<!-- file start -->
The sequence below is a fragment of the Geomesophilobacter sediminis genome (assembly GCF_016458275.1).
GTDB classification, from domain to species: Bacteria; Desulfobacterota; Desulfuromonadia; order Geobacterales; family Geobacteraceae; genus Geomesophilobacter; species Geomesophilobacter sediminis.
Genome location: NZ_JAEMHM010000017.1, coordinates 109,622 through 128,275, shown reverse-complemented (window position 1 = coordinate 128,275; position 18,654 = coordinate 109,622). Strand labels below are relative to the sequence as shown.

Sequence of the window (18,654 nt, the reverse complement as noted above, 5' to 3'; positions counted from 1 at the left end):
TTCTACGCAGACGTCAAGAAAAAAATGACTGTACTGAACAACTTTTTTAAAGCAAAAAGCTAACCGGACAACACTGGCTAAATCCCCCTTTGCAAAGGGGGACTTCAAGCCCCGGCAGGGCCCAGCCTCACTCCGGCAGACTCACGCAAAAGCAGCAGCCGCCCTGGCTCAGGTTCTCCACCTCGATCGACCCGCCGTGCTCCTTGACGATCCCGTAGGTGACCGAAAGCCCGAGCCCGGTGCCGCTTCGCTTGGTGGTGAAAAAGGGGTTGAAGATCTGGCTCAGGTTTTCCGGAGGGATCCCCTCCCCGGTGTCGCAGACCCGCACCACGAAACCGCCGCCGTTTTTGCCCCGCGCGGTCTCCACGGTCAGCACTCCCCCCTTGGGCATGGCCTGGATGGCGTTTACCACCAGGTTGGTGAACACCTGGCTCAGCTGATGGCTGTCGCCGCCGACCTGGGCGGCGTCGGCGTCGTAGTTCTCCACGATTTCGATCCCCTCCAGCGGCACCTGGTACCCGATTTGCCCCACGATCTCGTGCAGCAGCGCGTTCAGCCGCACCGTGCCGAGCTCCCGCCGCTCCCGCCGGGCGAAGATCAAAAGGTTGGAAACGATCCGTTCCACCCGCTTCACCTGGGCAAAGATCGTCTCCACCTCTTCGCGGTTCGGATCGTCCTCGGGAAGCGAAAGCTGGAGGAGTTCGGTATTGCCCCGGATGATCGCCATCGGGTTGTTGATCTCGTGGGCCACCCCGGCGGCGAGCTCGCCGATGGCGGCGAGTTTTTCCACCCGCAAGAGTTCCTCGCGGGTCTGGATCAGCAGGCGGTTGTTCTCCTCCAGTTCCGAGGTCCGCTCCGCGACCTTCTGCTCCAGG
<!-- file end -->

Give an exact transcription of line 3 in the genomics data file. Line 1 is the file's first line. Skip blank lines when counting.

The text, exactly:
Genome location: NZ_JAEMHM010000017.1, coordinates 109,622 through 128,275, shown reverse-complemented (window position 1 = coordinate 128,275; position 18,654 = coordinate 109,622). Strand labels below are relative to the sequence as shown.